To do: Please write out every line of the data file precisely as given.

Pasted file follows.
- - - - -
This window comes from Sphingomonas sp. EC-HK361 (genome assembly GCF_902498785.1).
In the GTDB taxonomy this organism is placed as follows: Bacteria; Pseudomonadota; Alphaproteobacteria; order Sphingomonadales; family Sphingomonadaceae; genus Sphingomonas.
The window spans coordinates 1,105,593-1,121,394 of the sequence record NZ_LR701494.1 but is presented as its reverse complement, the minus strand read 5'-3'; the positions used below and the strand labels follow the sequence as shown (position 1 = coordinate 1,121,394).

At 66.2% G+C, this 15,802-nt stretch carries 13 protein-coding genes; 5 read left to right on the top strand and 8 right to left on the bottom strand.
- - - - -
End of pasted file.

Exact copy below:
This window comes from Sphingomonas sp. EC-HK361 (genome assembly GCF_902498785.1).
In the GTDB taxonomy this organism is placed as follows: Bacteria; Pseudomonadota; Alphaproteobacteria; order Sphingomonadales; family Sphingomonadaceae; genus Sphingomonas.
The window spans coordinates 1,105,593-1,121,394 of the sequence record NZ_LR701494.1 but is presented as its reverse complement, the minus strand read 5'-3'; the positions used below and the strand labels follow the sequence as shown (position 1 = coordinate 1,121,394).

At 66.2% G+C, this 15,802-nt stretch carries 13 protein-coding genes; 5 read left to right on the top strand and 8 right to left on the bottom strand.